We had some great teachers in Howe, though they were completely unappreciated by their students. We gave Pat Stewart such a hard time in computer class, and Mrs. Cordell provided to be an endless source of entertainment. I don’t think I’ll ever find a cooler English teacher than Dan Welborn – somehow, we had an all-guys English class my Freshman year, and certainly took advantage of it. We had so much fun that year, Mr. Welborn quit teaching at the end of the year and became a long-haul truck driver, or so I heard. Bill Martin (aka Mr. Bill, but only for the upperclassmen) was great, I can remember the subtitled Spanish movies that he’d show us while he held up a piece of paper in front of the TV to try to cover up the bad words. The constant rivalry between Mr. Macon and Mrs. Mullins was always fun, especially when they were assigned to adjoining classrooms. But possibly the greatest of all was teacher/Hollywood actor Norman Bennett. Such a mild-mannered guy, but I saw him once lose his temper at a group of students who were cheering on a girl fight in the Freshman hallway. And only Mr. Bennett could get away with saying the ‘S word’ while speaking in front of an assembly of the entire student body, faculty, parents, and school board.

I recall the collapse of the Soviet Union, and the fall of the Berlin wall. The (first) Gulf War broke out during January of my senior year, and I remember wondering whether I would go.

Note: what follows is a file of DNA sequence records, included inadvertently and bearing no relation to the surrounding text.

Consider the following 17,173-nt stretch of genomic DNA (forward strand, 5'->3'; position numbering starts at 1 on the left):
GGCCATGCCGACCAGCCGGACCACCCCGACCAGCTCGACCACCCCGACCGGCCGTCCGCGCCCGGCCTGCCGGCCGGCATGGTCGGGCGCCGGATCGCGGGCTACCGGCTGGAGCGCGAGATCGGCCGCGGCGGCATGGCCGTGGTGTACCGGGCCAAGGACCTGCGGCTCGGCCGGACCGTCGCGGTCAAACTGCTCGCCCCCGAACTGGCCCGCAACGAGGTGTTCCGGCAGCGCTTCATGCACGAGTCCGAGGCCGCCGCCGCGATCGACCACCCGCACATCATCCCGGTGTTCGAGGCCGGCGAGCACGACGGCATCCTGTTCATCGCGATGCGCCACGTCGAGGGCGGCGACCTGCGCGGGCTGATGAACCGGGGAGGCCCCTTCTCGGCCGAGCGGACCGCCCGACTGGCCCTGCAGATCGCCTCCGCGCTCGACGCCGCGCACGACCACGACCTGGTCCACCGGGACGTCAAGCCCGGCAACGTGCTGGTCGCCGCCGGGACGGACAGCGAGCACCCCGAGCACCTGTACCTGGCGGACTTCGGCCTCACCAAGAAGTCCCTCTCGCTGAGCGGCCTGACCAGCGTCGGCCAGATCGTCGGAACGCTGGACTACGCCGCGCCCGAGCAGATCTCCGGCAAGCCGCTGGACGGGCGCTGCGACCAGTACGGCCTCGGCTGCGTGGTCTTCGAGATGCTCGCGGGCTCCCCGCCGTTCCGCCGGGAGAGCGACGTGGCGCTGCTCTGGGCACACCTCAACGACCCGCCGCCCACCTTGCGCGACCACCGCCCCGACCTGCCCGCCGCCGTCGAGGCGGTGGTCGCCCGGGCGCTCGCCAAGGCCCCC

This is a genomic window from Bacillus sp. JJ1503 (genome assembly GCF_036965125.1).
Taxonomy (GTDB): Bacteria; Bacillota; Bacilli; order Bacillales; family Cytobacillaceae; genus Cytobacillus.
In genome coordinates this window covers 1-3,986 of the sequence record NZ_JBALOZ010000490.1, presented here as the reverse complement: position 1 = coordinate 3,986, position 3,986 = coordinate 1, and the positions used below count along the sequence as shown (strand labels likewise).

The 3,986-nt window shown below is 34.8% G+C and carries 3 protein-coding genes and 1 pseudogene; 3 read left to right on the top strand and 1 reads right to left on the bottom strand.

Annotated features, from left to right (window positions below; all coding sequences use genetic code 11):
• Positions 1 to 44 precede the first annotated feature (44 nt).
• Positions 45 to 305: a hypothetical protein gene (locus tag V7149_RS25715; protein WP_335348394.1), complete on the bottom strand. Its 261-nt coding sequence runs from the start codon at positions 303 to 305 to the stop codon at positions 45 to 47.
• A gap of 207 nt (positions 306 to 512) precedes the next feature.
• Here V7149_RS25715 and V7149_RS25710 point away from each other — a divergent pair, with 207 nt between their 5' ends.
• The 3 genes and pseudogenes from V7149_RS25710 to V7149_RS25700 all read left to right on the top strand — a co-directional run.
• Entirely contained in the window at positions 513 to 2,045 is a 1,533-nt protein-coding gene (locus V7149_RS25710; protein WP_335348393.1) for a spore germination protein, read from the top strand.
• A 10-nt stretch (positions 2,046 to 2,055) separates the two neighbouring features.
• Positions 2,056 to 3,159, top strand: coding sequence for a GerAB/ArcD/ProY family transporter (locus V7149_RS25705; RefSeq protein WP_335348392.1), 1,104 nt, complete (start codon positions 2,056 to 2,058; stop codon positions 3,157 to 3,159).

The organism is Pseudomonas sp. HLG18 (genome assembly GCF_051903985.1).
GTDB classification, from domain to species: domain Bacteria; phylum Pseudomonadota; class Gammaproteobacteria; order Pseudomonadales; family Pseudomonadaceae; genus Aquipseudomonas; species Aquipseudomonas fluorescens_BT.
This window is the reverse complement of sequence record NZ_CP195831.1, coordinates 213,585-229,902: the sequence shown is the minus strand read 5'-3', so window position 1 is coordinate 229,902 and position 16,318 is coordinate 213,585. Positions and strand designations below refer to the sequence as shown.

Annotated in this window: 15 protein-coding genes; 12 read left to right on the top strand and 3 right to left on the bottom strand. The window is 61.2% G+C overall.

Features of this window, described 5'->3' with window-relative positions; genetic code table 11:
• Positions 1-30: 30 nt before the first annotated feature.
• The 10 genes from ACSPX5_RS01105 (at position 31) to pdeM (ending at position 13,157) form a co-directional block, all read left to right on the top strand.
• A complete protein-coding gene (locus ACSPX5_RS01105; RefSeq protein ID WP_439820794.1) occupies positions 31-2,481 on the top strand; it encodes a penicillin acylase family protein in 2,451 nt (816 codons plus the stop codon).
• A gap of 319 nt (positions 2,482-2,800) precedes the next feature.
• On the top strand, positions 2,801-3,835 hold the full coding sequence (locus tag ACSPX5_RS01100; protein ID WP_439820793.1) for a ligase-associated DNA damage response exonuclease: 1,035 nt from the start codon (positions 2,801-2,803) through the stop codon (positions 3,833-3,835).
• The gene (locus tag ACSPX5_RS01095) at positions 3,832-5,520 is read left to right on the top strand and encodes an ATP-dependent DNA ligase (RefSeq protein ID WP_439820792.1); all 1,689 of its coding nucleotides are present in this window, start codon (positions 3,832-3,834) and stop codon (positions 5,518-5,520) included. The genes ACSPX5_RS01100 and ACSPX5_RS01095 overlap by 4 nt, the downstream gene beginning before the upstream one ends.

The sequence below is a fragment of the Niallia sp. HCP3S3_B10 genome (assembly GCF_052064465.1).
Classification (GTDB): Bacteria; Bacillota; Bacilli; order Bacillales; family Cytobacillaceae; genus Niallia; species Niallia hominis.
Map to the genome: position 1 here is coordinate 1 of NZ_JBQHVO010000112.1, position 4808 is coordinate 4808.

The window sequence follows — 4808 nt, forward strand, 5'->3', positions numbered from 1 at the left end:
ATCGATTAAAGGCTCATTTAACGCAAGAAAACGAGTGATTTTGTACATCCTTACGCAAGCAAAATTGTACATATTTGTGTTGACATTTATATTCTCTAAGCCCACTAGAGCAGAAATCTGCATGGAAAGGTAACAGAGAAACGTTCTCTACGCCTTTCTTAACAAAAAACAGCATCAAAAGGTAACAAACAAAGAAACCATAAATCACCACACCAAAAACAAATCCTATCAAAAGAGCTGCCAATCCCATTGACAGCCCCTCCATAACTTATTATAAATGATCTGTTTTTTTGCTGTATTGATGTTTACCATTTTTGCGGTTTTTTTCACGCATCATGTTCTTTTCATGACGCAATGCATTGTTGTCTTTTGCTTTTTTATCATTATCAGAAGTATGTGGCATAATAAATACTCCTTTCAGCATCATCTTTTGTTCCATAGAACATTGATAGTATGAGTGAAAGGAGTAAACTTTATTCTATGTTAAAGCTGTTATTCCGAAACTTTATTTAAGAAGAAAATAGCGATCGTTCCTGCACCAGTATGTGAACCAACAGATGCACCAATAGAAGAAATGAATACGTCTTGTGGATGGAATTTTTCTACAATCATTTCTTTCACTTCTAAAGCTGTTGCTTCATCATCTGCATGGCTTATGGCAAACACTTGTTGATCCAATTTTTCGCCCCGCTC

I remember very well the night we graduated in May of 1991. It had rained torrentially all day (I heard there was some guy building a boat and gathering pairs of animals in the south parking lot). The graduation ceremony went well, and we all went outside to perform the traditional tossing of the hats. Everyone huddled under the awning for a few minutes until a few brave souls stepped out into the downpour. One of my greatest memories of high school (I wish I had a photo of this) was the entire 1991 graduating class standing in the pouring rain in front of the auditorium, tossing hats and hugging and shaking hands. That was a great moment.

Howe High School was probably not the most exciting place to go to high school. There may have been more educational opportunities at a larger or richer district. But as for me, I wouldn’t trade a single memory from my years at Howe. It was a great place to learn and grow up.